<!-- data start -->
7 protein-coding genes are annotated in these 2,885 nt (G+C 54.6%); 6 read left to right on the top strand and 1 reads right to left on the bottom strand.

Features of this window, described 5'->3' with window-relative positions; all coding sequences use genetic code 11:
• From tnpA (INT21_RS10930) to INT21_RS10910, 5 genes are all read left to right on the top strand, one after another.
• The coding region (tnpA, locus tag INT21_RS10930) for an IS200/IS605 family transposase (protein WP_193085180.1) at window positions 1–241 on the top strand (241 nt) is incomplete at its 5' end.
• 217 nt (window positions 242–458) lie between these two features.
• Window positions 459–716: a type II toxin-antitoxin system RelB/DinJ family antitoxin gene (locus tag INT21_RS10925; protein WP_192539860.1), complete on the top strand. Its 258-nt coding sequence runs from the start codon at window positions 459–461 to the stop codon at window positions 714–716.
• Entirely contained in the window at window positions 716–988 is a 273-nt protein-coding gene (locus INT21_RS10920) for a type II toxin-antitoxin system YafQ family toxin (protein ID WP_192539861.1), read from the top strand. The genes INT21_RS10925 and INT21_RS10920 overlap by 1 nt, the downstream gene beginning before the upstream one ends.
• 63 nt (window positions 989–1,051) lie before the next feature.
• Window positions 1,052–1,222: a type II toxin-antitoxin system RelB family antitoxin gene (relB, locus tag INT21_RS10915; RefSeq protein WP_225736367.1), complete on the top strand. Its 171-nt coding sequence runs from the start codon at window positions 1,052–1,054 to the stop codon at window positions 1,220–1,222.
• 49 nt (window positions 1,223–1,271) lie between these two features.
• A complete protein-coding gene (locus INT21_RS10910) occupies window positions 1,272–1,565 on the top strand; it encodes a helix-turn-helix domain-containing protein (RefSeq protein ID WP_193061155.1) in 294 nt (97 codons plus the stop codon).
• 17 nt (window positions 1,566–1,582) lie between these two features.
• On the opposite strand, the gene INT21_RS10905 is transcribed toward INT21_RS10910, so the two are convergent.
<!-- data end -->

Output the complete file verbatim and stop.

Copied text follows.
7 protein-coding genes are annotated in these 2,885 nt (G+C 54.6%); 6 read left to right on the top strand and 1 reads right to left on the bottom strand.

Features of this window, described 5'->3' with window-relative positions; all coding sequences use genetic code 11:
• From tnpA (INT21_RS10930) to INT21_RS10910, 5 genes are all read left to right on the top strand, one after another.
• The coding region (tnpA, locus tag INT21_RS10930) for an IS200/IS605 family transposase (protein WP_193085180.1) at window positions 1–241 on the top strand (241 nt) is incomplete at its 5' end.
• 217 nt (window positions 242–458) lie between these two features.
• Window positions 459–716: a type II toxin-antitoxin system RelB/DinJ family antitoxin gene (locus tag INT21_RS10925; protein WP_192539860.1), complete on the top strand. Its 258-nt coding sequence runs from the start codon at window positions 459–461 to the stop codon at window positions 714–716.
• Entirely contained in the window at window positions 716–988 is a 273-nt protein-coding gene (locus INT21_RS10920) for a type II toxin-antitoxin system YafQ family toxin (protein ID WP_192539861.1), read from the top strand. The genes INT21_RS10925 and INT21_RS10920 overlap by 1 nt, the downstream gene beginning before the upstream one ends.
• 63 nt (window positions 989–1,051) lie before the next feature.
• Window positions 1,052–1,222: a type II toxin-antitoxin system RelB family antitoxin gene (relB, locus tag INT21_RS10915; RefSeq protein WP_225736367.1), complete on the top strand. Its 171-nt coding sequence runs from the start codon at window positions 1,052–1,054 to the stop codon at window positions 1,220–1,222.
• 49 nt (window positions 1,223–1,271) lie between these two features.
• A complete protein-coding gene (locus INT21_RS10910) occupies window positions 1,272–1,565 on the top strand; it encodes a helix-turn-helix domain-containing protein (RefSeq protein ID WP_193061155.1) in 294 nt (97 codons plus the stop codon).
• 17 nt (window positions 1,566–1,582) lie between these two features.
• On the opposite strand, the gene INT21_RS10905 is transcribed toward INT21_RS10910, so the two are convergent.